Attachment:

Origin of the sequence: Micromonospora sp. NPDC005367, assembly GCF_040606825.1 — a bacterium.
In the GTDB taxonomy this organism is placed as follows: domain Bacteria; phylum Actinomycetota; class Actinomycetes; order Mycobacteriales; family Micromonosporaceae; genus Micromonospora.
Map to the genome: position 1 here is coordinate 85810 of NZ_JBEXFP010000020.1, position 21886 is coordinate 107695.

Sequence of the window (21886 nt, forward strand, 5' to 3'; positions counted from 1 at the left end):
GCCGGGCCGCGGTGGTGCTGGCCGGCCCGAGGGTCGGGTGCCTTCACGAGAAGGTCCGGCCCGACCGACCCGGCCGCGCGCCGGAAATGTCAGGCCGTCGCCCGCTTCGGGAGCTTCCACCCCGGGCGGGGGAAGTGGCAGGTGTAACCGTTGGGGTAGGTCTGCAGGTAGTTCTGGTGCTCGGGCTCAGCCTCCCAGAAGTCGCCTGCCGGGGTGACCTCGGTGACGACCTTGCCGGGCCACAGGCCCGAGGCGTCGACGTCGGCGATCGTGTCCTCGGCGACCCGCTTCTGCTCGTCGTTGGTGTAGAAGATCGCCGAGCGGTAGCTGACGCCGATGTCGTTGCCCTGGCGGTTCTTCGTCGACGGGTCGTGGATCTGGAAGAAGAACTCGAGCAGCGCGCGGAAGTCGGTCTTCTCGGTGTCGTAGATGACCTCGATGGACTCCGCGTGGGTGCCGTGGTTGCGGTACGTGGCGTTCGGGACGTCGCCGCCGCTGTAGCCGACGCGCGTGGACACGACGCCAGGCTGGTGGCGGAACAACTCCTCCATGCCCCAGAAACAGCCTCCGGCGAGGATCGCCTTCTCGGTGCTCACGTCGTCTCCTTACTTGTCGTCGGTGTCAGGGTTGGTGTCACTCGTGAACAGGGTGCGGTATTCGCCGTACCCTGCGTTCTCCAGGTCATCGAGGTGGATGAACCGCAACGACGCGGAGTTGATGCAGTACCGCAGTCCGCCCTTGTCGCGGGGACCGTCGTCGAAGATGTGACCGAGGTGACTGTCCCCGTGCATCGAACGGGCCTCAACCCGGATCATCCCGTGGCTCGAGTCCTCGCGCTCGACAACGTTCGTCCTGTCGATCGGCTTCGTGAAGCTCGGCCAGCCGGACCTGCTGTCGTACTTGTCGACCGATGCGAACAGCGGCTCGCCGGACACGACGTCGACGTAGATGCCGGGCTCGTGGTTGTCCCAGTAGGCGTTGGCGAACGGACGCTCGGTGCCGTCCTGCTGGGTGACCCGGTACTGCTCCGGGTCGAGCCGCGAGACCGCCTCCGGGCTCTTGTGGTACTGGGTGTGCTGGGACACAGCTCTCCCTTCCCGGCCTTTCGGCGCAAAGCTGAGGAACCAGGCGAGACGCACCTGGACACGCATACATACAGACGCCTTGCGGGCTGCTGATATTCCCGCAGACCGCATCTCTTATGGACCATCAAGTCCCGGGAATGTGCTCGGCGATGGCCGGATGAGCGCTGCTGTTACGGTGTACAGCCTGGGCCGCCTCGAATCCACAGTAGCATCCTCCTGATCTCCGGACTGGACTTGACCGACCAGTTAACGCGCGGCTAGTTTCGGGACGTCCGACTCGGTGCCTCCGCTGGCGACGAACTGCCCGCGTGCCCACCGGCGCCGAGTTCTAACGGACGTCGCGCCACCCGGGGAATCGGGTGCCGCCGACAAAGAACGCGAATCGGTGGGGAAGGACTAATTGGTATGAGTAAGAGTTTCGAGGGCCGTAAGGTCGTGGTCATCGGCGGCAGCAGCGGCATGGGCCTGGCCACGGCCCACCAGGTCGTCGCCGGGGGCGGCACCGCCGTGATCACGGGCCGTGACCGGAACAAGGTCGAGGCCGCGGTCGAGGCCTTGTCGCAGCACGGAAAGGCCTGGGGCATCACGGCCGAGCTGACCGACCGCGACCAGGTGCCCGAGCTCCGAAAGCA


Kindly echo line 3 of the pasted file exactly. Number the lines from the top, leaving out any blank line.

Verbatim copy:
Map to the genome: position 1 here is coordinate 85810 of NZ_JBEXFP010000020.1, position 21886 is coordinate 107695.